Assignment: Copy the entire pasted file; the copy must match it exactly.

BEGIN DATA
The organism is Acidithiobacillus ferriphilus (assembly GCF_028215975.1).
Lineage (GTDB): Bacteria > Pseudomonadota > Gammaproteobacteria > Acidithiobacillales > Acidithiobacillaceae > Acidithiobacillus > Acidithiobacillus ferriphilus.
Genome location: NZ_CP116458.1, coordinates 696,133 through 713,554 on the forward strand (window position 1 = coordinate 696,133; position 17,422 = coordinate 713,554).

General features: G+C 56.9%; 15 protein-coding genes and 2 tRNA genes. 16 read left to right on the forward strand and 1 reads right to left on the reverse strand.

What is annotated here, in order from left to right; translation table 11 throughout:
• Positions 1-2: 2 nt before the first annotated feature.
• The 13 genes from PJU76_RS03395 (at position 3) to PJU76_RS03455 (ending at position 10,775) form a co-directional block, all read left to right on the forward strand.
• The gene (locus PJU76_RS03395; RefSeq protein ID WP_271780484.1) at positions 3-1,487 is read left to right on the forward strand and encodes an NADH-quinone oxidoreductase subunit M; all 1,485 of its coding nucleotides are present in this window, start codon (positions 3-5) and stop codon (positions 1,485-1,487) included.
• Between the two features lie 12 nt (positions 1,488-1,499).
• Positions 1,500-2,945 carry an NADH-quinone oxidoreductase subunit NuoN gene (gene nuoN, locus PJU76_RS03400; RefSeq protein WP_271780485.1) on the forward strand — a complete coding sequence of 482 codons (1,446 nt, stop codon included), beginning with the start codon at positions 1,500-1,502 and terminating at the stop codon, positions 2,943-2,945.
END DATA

The organism is Acidithiobacillus ferriphilus (assembly GCF_028215975.1).
Lineage (GTDB): Bacteria > Pseudomonadota > Gammaproteobacteria > Acidithiobacillales > Acidithiobacillaceae > Acidithiobacillus > Acidithiobacillus ferriphilus.
Genome location: NZ_CP116458.1, coordinates 696,133 through 713,554 on the forward strand (window position 1 = coordinate 696,133; position 17,422 = coordinate 713,554).

General features: G+C 56.9%; 15 protein-coding genes and 2 tRNA genes. 16 read left to right on the forward strand and 1 reads right to left on the reverse strand.

What is annotated here, in order from left to right; translation table 11 throughout:
• Positions 1-2: 2 nt before the first annotated feature.
• The 13 genes from PJU76_RS03395 (at position 3) to PJU76_RS03455 (ending at position 10,775) form a co-directional block, all read left to right on the forward strand.
• The gene (locus PJU76_RS03395; RefSeq protein ID WP_271780484.1) at positions 3-1,487 is read left to right on the forward strand and encodes an NADH-quinone oxidoreductase subunit M; all 1,485 of its coding nucleotides are present in this window, start codon (positions 3-5) and stop codon (positions 1,485-1,487) included.
• Between the two features lie 12 nt (positions 1,488-1,499).
• Positions 1,500-2,945 carry an NADH-quinone oxidoreductase subunit NuoN gene (gene nuoN, locus PJU76_RS03400; RefSeq protein WP_271780485.1) on the forward strand — a complete coding sequence of 482 codons (1,446 nt, stop codon included), beginning with the start codon at positions 1,500-1,502 and terminating at the stop codon, positions 2,943-2,945.